In Matthew 14:13, Jesus receives the bad news of John the Baptist’s execution and withdrew by himself to grieve.We should seek solitude to recover from inevitable losses and disappointment.
  3. After Success
    In Matthew 14:23, Jesus went up on a mountainside by himself to pray—right after feeding the 5,000.We should seek solitude in order to recover from a great victory that leaves us feeling tired and depleted.
  4. Hear From God
    In Matthew 17:1-9, Jesus seeks the silence of a lonely mountain and God speaks through the transfiguration.We should seek solitude in order to intentionally listen to God’s Spirit.
  5. Before a Major Challenge
    In Matthew 26:36-40, Jesus wants to pray alone in the garden before he faces the cross.We should seek solitude so we can find our quiet center and pray as a looming challenge approaches.
  6. To Gain Perspective
    In Mark 1:35, Jesus went off to a solitary place to pray following and during an intense season of ministry. He gains perspective as he talks with his Father and prepares for things to come.We should seek solitude to gain a clear perspective that leads to wise decisions.
  7. As an Example
    In Mark 6:31, Jesus invites the disciples to come away to a quiet place and rest after an intense season of ministry. He’s teaching the disciples the importance of the practice of solitude.We should seek solitude as an example to others who live noisy lives.
  8. For Renewal
    In Luke 5:16, we learn that Jesus often withdrew to lonely places to pray. He does this after draining seasons of life.We should seek solitude for rest, rejuvenation, and renewal.
  9. For Wisdom
    In Luke 6:12, Jesus spends the entire night on the mountainside praying before he chooses his disciples.We should seek solitude to find wisdom in choosing who we will serve alongside.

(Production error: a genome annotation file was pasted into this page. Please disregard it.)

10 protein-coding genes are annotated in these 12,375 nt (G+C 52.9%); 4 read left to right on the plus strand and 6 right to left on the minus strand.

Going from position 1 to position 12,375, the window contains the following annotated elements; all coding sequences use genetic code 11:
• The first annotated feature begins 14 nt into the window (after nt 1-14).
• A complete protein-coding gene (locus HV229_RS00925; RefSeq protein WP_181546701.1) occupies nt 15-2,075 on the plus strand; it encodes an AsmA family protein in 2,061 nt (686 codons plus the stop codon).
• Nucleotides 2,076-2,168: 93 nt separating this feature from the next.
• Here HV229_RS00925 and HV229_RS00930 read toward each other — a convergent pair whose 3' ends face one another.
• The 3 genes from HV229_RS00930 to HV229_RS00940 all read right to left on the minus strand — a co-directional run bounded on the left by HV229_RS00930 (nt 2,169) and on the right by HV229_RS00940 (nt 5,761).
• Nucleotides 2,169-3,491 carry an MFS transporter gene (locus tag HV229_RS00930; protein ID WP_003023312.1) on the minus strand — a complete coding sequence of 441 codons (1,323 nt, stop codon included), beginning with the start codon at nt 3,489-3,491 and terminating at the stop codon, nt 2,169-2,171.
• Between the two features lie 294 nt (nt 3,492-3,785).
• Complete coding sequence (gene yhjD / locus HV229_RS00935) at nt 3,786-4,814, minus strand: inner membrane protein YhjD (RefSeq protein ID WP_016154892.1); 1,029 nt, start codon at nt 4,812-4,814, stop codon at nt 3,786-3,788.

10. To Find Direction
    In John 8:1, after the people debate whether Jesus is the Messiah and the Pharisees consider arresting him, Jesus went to the Mount of Olives while everyone else went home. In the midst of conflict, Jesus is seeking direction and clarity.We should seek solitude to find direction in the midst of internal and external conflict.

With so many instances when Jesus needed solitude, what makes us think we can just delete it from our lives?

Jesus prayed when life was unusually busy

https://www.gci.org/articles/a-lesson-about-priorities-mark-135-39/

Prayer is the kind of priority that lies at the root of all the others — at the root of life itself. It’s a lot like eating; if we rarely eat, our physical health will suffer. We’ll be weak and sick. It will affect our ability to carry on the activities of life. In a similar way, if we rarely pray, our spiritual life will lack vitality. We’ll approach the challenges and successes of life on our own, as though we’re not totally dependent on God even for life itself.

Prayer is the grease, we might say, that keeps the gears and wheels of life in good working order. Without prayer, we see ourselves as alone against the world, left to fend off the storms of life on our own wits and brawn. It is in the course of prayer that we learn to see the true state of things — that we are creatures within a creation, creatures dependent on our Maker and on all the other parts of the creation, and as such, never alone.

We make priorities out of things we care about. It isn’t that we don’t care about prayer, it’s just that it often seems like just one more chore on top of all the other chores, and since God doesn’t cry when he doesn’t get his dinner or send collection agents out to repossess the washing machine, we tend to put prayer farther down the priority list.